Cost of off grid systems

SeminoobSeminoob Posts: 5Registered Users ✭✭
I'm familiar with solar & wind. I did it in NE Arizona, but didn't have enough bucks to do it right. That was years ago. Prices have improved. I might try it again in Southern Colorado, but need to know roughly what it will cost me. Not too sure about panels made in the orient. My last monthly electric bill said I used 370 kwh. That's about average. Maybe that will help you answer this question. I forgot to say it would be a hybrid system using wind, solar and a gas driven battery charger.
Thank you

Comments

  • EstragonEstragon Posts: 2,586Registered Users ✭✭✭✭
    VERY roughly, ~$10,000 each for panels, batteries, generator, and electronics etc., so ballpark 40 grand. LOTS of variables/choices/trade-offs though.

    Figure 5-10yrs for batteries, 10 or so for electronics, 20 for generator, 25 for panels, so maybe $3,500/yr. + fuel etc. That would be in a $0.75/kwh order of magnitude power cost.
    Off-grid.  
    Main daytime system ~4kw panels into 2xMNClassic150 370ah 48v bank 2xOutback 3548 inverter 120v + 240v autotransformer
    Night system ~1kw panels into 1xMNClassic150 700ah 12v bank morningstar 300w inverter
  • PhotowhitPhotowhit Posts: 4,660Solar Expert ✭✭✭✭
    You are in one of the better areas for solar, averaging 5.5-6 hours per day. That said it is doubtful you will be less expensive that the grid. Do you have particularly high grid energy cost?

    You would average about 4 hours in Dec, What does your energy profile look like? Do you heat with wood? Gas?


    Home system 4000 watt (Evergreen) array standing, with 2 Midnite Classic Lites,  Midnite E-panel, Prosine 1800 and Exeltech 1100, ForkLift battery. Off grid for @13 of last 14 years. 1000 watts being added to current CC, @2700 watts to be added with an additional CC.
  • SeminoobSeminoob Posts: 5Registered Users ✭✭
    The grid energy cost is about about $70 per month in this location. The kwhs were a little higher in January / February at 400. We use propane gas but due to our income (low income senior couple) we get help with that + the furnace is very efficient. I'd like to heat with wood but heard you can't get insurance if you have a woodstove. In any case we are thinking about selling out and moving to a different county that's quieter. Large portions of it have no electric and those properties are cheaper.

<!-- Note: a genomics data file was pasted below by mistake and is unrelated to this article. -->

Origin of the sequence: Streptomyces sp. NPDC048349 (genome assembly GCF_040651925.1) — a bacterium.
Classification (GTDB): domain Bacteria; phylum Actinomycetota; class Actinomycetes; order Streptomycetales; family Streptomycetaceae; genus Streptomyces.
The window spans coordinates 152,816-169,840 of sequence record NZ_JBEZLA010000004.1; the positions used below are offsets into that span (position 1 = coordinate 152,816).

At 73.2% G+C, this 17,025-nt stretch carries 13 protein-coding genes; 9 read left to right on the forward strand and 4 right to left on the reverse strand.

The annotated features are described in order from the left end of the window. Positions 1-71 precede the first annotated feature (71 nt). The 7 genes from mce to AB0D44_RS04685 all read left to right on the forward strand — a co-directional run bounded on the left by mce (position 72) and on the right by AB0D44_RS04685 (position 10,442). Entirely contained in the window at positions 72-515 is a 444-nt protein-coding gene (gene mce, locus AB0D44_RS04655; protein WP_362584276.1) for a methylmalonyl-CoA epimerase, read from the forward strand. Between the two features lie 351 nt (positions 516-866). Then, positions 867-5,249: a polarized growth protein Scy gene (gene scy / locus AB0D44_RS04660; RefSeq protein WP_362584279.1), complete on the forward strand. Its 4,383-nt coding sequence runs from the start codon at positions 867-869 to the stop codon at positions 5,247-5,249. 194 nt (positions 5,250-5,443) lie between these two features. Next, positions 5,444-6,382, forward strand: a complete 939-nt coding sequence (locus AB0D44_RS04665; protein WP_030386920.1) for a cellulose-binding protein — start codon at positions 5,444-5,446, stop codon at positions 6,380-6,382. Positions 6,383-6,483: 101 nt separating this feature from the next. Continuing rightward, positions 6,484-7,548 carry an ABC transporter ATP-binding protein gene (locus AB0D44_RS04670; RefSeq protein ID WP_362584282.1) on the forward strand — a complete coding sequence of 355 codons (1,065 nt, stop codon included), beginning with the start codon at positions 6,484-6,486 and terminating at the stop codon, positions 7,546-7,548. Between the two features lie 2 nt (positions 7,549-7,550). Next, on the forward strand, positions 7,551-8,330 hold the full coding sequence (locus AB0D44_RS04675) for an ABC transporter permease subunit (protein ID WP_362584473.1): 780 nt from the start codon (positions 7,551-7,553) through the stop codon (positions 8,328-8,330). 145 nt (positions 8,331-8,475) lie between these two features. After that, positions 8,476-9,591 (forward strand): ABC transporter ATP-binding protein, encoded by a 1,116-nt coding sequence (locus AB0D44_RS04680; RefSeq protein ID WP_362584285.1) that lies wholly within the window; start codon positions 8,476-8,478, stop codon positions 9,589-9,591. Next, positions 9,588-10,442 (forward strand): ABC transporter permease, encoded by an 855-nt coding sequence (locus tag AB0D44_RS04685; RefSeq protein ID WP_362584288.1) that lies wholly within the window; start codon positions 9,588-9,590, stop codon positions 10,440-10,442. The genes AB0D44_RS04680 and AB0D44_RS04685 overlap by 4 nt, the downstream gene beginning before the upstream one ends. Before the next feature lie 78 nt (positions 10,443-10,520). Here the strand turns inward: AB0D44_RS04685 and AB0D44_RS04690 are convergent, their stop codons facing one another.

• SeminoobSeminoob Posts: 5Registered Users ✭✭
    Estragon said:
    VERY roughly, ~$10,000 each for panels, batteries, generator, and electronics etc., so ballpark 40 grand. LOTS of variables/choices/trade-offs though.

    Figure 5-10yrs for batteries, 10 or so for electronics, 20 for generator, 25 for panels, so maybe $3,500/yr. + fuel etc. That would be in a $0.75/kwh order of magnitude power cost.

    I disagree about the panels. There is a solar installer in the county we want to move to. He said he could sell me eight 300 watt panels for $2700 but I would probably need more.
  • mcgivormcgivor Posts: 2,033Solar Expert ✭✭✭✭
    Off grid living is entirely different to grid, energy efficient appliances, lights etcetera should be used, a refrigerator will most likely be the single largest load which often determines the size of a system. Conservation is of upmost importance, in order to keep costs down, my monthly average is ~100 Kwh, tropical location. It's definitely a lifestyle change but not an uncomfortable one, just need to understand where the energy comes from as well as how much reserve is available. Off grid  means you are the utility so having a sound understanding of how things work is extremely useful, unless you put everything in the hands of others, which obviously adds to the expense, even then knowledge is invaluable.
      1500W, 6× Schutten 250W Poly panels , Schneider 150 60 CC, Schneider SW 2524 inverter, 8×T105 GC 24V nominal 

  • Dave AngeliniDave Angelini Posts: 3,874Solar Expert ✭✭✭✭
    It is in my opinion not a matter of money but more a matter if the place is worth the work and effort.
    If you love the place you should do the things that make it happen.
    Some call it providence !
    "we go where power lines don't" Sierra Mountains near Mariposa/Yosemite CA
     http://members.sti.net/offgridsolar/
    E-mail [email protected]

  • PhotowhitPhotowhit Posts: 4,660Solar Expert ✭✭✭✭
    Seminoob said:
    The grid energy cost is about about $70 per month in this location. The kwhs were a little higher in January / February at 400. We use propane gas but due to our income (low income senior couple) we get help with that + the furnace is very efficient.
    While I agree somewhat with Dave, It is likely the off grid solar would take a considerable investment up front and cost more over time.

    @Estragon was throwing around some rough numbers. For me to run solar for 400KWhs in winter it would require a huge array and battery bank. I think you have a better chance but it will still be difficult. Don't give up your gas heat!

    Since we are talking about a place that doesn't exist and we don't know the loads, it will be hard to give 'real' answers.